The surprising math behind a growing social media community

growing social media community

I often get asked about the art and science of building a healthy and growing social media community and today I’d like to introduce an unusual concept — the surprising math behind building your online tribe.

Here’s an example to illustrate the lesson for today …

Let’s say you’re having wonderful success building a growing social media community, whether that means a blog, YouTube channel, or Facebook Group. You’re creating a safe and meaningful environment, adding unique value, and engaging with an active audience.

For argument’s sake, I’ll assume you’re doing so extremely well that you’re adding an average of 20 new members to your community every single day. Good for you!

Now comes the surprising part. Here is a chart that shows the expected total growth of your community over 600 days if you add an average of 20 new members every single day:

growing social media community

At this point, you might be thinking that I am really bad at math.

This is simple right? 600 days x 20 new people means you should have a total audience of 12,000 people, not 2,000!

How is it possible to have zero growth over time? This should be a straight line up into the atmosphere, right? You’re adding 20 people a day!

Well … yes and no.

The growing social media community

When forecasting your community growth, you have to consider a very sad fact of life. People leave the community.

growing social media community

My daily struggle!

It might not be your fault. People leave their jobs, move away, they become disinterested in your good work and move on to something else. There are a lot of reasons, but people come and go.

How many people can you expect to leave a community? As you know, the answer to every marketing question is “it depends!”

But for me, I average an audience loss of about three quarters of one percent, week in and week out. Let’s round up and call it 1 percent. So, for every 100 people active in my growing social media community, one of them leaves.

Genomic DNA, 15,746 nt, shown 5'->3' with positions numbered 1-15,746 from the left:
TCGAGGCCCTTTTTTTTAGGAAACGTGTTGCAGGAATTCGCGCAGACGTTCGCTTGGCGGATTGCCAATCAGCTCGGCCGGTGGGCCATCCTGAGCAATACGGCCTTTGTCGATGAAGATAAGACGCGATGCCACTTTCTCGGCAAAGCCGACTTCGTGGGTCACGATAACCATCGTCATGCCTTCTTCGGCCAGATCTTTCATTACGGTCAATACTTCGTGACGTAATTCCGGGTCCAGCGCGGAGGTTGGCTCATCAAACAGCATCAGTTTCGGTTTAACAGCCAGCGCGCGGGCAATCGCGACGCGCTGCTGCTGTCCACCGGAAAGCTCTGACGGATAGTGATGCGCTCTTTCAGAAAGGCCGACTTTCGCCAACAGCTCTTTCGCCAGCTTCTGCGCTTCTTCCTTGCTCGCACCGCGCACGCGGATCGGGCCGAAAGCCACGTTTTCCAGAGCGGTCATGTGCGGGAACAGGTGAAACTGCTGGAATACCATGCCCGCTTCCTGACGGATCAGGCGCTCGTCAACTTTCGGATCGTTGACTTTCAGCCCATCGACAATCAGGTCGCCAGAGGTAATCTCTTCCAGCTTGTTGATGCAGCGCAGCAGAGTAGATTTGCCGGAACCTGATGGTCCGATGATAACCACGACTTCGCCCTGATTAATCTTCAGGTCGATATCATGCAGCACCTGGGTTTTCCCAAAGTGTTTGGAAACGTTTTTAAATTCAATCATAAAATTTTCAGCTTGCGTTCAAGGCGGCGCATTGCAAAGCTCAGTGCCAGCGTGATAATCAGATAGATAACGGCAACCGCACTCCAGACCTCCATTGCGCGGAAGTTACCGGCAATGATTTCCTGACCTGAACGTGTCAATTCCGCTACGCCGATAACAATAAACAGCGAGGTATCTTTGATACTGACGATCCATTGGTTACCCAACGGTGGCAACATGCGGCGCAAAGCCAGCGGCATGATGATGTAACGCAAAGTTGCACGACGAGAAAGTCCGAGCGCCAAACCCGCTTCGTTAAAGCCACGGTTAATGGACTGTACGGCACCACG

Here are the reasons I lose subscribers in a typical month:

growing social media community

UNSUBSCRIBE — Means people just don’t want my content any more. When people unsubscribe it might because the content is no longer relevant to their job or they are simply getting too many emails.

HARD BOUNCE — A hard bounce indicates that the subscriber’s email address is no longer any good. They may have changed email provider, switched jobs or moved.

PERSISTENTLY UNDELIVERABLE –These subscribers have been marked as undeliverable for at least two weeks and more than three delivery attempts. They appear to be unresponsive, unreachable or abandoned email accounts.

Like any proud papa, I hate it when people leave the tribe. But it’s a fact of life. You will keep gaining people, but you may also lose about 1 percent for whatever reason. On the first chart, we observed that once we hit about 2,000 people in our vibrant, growing social media community, we are also LOSING 20 people (20 is 1 percent of 2,000) every time we add 20 people.

So, at that community size, gaining 20 people per week or over whatever timeframe, means your growth had flatlined! There are weeks I get 70 new subscribers and have a net gain of one!

Building a buffer into your plans

To compensate for the natural attrition in your community or content audience, you actually have to set a target to grow your followers at an increasing rate.

In this example, when you reach 2,000 subscribers, to keep a growing social media community going at a steady pace you actually have to add 40 people, not 20!

The implication is, the more you grow, the more you have to grow.

The bigger your audience, the better you have to be just to stay even.

A common social media problem

Maybe you have not considered this little dilemma before, but when you think about it, it makes sense, right?

I see this dynamic happening all the time in my client work. They don’t understand why they are working so hard yet don’t seem to be getting anywhere.

The simple reason is, good enough today isn’t good enough tomorrow if you want to keep growing.

Make sense?

Keynote speaker Mark SchaeferMark Schaefer is the chief blogger for this site, executive director of Schaefer Marketing Solutions, and the author of several best-selling digital marketing books. He is an acclaimed keynote speaker, college educator, and business consultant.  The Marketing Companion podcast is among the top business podcasts in the world.  Contact Mark to have him speak to your company event or conference soon.

Illustration courtesy Unsplash.com. 

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